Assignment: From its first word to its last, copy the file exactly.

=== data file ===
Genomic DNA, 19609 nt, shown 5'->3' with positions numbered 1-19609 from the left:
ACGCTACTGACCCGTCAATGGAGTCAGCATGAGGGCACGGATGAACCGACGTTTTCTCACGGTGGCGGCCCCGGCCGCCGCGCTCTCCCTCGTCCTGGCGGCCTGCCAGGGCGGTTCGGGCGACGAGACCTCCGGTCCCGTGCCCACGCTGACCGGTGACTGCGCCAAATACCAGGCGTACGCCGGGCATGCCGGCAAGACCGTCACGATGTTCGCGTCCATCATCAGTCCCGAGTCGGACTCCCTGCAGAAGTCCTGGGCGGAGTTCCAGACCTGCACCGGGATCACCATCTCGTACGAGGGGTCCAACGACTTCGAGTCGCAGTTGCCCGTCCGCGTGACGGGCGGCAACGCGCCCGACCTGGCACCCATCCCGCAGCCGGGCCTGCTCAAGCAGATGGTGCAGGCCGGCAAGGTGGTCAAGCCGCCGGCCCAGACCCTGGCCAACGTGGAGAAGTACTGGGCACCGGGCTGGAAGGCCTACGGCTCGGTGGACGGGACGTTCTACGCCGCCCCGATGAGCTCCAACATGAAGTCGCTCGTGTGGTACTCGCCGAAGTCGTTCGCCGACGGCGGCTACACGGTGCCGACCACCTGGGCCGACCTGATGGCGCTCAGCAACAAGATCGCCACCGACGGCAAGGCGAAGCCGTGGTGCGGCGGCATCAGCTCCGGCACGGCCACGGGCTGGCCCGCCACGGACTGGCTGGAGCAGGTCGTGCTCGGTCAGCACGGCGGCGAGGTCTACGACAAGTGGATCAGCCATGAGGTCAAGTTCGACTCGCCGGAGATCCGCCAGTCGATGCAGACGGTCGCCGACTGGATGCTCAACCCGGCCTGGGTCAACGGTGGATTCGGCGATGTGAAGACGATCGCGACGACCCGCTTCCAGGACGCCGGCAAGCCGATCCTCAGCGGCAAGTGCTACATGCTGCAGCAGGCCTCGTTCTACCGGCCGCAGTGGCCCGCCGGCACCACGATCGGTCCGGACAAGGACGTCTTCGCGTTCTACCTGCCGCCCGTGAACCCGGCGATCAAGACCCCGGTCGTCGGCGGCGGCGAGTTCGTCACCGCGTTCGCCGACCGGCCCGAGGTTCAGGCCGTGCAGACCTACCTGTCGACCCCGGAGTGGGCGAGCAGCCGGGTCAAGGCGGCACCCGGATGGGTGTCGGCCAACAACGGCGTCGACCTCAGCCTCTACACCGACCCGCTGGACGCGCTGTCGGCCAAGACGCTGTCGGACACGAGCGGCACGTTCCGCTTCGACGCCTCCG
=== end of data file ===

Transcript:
Genomic DNA, 19609 nt, shown 5'->3' with positions numbered 1-19609 from the left:
ACGCTACTGACCCGTCAATGGAGTCAGCATGAGGGCACGGATGAACCGACGTTTTCTCACGGTGGCGGCCCCGGCCGCCGCGCTCTCCCTCGTCCTGGCGGCCTGCCAGGGCGGTTCGGGCGACGAGACCTCCGGTCCCGTGCCCACGCTGACCGGTGACTGCGCCAAATACCAGGCGTACGCCGGGCATGCCGGCAAGACCGTCACGATGTTCGCGTCCATCATCAGTCCCGAGTCGGACTCCCTGCAGAAGTCCTGGGCGGAGTTCCAGACCTGCACCGGGATCACCATCTCGTACGAGGGGTCCAACGACTTCGAGTCGCAGTTGCCCGTCCGCGTGACGGGCGGCAACGCGCCCGACCTGGCACCCATCCCGCAGCCGGGCCTGCTCAAGCAGATGGTGCAGGCCGGCAAGGTGGTCAAGCCGCCGGCCCAGACCCTGGCCAACGTGGAGAAGTACTGGGCACCGGGCTGGAAGGCCTACGGCTCGGTGGACGGGACGTTCTACGCCGCCCCGATGAGCTCCAACATGAAGTCGCTCGTGTGGTACTCGCCGAAGTCGTTCGCCGACGGCGGCTACACGGTGCCGACCACCTGGGCCGACCTGATGGCGCTCAGCAACAAGATCGCCACCGACGGCAAGGCGAAGCCGTGGTGCGGCGGCATCAGCTCCGGCACGGCCACGGGCTGGCCCGCCACGGACTGGCTGGAGCAGGTCGTGCTCGGTCAGCACGGCGGCGAGGTCTACGACAAGTGGATCAGCCATGAGGTCAAGTTCGACTCGCCGGAGATCCGCCAGTCGATGCAGACGGTCGCCGACTGGATGCTCAACCCGGCCTGGGTCAACGGTGGATTCGGCGATGTGAAGACGATCGCGACGACCCGCTTCCAGGACGCCGGCAAGCCGATCCTCAGCGGCAAGTGCTACATGCTGCAGCAGGCCTCGTTCTACCGGCCGCAGTGGCCCGCCGGCACCACGATCGGTCCGGACAAGGACGTCTTCGCGTTCTACCTGCCGCCCGTGAACCCGGCGATCAAGACCCCGGTCGTCGGCGGCGGCGAGTTCGTCACCGCGTTCGCCGACCGGCCCGAGGTTCAGGCCGTGCAGACCTACCTGTCGACCCCGGAGTGGGCGAGCAGCCGGGTCAAGGCGGCACCCGGATGGGTGTCGGCCAACAACGGCGTCGACCTCAGCCTCTACACCGACCCGCTGGACGCGCTGTCGGCCAAGACGCTGTCGGACACGAGCGGCACGTTCCGCTTCGACGCCTCCG